Faith is HARD. Seriously. At least, faith is hard for me. I think that’s why it only takes a little bit to make things happen. We talk about it and it sounds easy. You know the sayings:
“Have faith, hon.”
“Keep the faith, friend.”
“Just remain faithful, dear.”
I know those phrases as well as anyone. I dish them out as easily as I do a simple hello or goodbye. Lately, I’ve been on the receiving end of the same phrases and I realize more than ever that having faith is hard work!
I can only speak for myself, but the hardest thing about faith is maintaining it even when things don’t (and may not ever, if we’re honest) go your way. I’m not sure that makes as much sense on screen as it does in my head so let me explain…
I have faith that God is real. I believe that Jesus died for my sins. I believe that Heaven will be my eternal home. For me, that’s not so hard! That’s pretty easy.
I also believe that God wants what is best for me. I believe that He created me for a purpose. I have faith that His purpose for me will be fulfilled because I am willing to let Him use me. Not quite as easy, but still not all that hard either.
That brings me to my current struggle with faith. Anyone who knows me well knows how much I desire to have children. Those same people can imagine how thrilled I was recently to find out that my husband and I were expecting. From the moment I realized I was late, we celebrated. Having suffered a pregnancy loss before, I was afraid, but I believed this time would be different. I had faith that this baby, conceived on the same day that my husband and I joined our new church home, would be born healthy and full of life and love.
When I began to show early signs of miscarriage, I was devastated. Yet, I took my faith with me to the doctor twice in one week and propped my legs up to the ceiling believing that my baby was going to be okay. I had faith that everything would be fine and that angel’s story would just have a few extra twists and turns. Everything was not okay and once again, my body refused to cooperate with the miracle that I believed was taking place.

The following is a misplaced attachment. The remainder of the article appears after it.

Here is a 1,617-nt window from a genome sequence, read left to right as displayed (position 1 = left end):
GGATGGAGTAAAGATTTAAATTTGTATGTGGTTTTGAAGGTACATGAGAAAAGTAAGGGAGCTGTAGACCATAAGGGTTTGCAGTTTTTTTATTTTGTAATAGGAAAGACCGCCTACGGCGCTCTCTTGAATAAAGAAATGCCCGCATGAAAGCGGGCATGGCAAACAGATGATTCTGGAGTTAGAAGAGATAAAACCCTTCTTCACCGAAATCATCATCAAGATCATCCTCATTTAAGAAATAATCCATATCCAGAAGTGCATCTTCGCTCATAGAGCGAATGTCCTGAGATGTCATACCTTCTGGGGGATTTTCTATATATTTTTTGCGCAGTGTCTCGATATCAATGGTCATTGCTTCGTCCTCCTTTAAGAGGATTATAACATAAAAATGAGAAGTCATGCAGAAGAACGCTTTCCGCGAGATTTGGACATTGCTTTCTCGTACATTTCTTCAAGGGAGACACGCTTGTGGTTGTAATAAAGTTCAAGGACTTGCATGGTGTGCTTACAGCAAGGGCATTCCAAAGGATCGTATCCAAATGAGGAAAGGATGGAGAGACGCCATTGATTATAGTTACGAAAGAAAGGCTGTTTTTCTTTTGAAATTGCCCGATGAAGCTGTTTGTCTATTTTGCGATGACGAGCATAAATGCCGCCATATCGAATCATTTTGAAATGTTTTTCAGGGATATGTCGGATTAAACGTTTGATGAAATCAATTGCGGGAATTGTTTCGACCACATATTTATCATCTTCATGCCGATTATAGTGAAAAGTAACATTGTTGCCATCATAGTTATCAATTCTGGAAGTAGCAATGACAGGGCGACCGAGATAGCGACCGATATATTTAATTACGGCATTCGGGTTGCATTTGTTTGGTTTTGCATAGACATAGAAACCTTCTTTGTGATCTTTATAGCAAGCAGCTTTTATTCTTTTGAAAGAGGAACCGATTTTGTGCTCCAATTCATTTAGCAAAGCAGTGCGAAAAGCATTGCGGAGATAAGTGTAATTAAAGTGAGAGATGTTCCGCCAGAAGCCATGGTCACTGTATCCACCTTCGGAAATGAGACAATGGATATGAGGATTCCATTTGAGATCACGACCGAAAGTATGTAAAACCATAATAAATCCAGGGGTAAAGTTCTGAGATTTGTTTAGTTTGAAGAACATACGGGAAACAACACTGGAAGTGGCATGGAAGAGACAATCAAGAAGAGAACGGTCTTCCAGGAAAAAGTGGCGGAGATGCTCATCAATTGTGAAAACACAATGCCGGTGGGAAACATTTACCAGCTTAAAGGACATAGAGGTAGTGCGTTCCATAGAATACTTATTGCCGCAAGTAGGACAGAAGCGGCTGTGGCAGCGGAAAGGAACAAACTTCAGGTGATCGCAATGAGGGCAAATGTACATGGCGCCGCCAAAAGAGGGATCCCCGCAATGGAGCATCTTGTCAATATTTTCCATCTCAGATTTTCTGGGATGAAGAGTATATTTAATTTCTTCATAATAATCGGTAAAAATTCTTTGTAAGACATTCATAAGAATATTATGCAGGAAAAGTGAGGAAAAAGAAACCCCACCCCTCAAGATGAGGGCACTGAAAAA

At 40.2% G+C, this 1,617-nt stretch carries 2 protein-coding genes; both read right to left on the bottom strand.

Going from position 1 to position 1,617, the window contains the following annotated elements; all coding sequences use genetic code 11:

After I let my friends and family know about the loss, they offered words of comfort. What I’ve heard so often is that “my time will come,” or that “God will grant the desires of my heart.” When I hear that, I really just want to ask them how they know. I want that inside scoop because from where I stand, all the faith in the world doesn’t guarantee that I will birth any babies. It sounds harsh, but I have to acknowledge that. I have to acknowledge that faith in God doesn’t guarantee that I get my way about everything. There are plenty of faithful people who don’t get everything that they want out of this life.
Faith in God means that I believe that everything will work for my good even if I don’t get my way. Faith says that God’s will is better for me than my own. Faith is the mechanism by which I keep moving forward without knowing all the answers to all of the questions that rattle around in my head. Faith is trust. Nothing more. Nothing less. I have to own that. I have to be okay with trusting that God will continue to take care of me.
So my faith has led me to one conclusion regarding my desires for a child. God will do one of 3 things…
1) God will allow me to birth the beautiful, healthy baby in my dreams.
2) God will take away my desire to have children.
3) God will give me the strength to push through the feelings of loss and longing.
I’m not sure what He’s got planned, but I’ve got to let go and leave it up to Him. Meanwhile, I’ll hang on to my mustard seed, pick my head up, and face the day with as big of a smile as I can manage.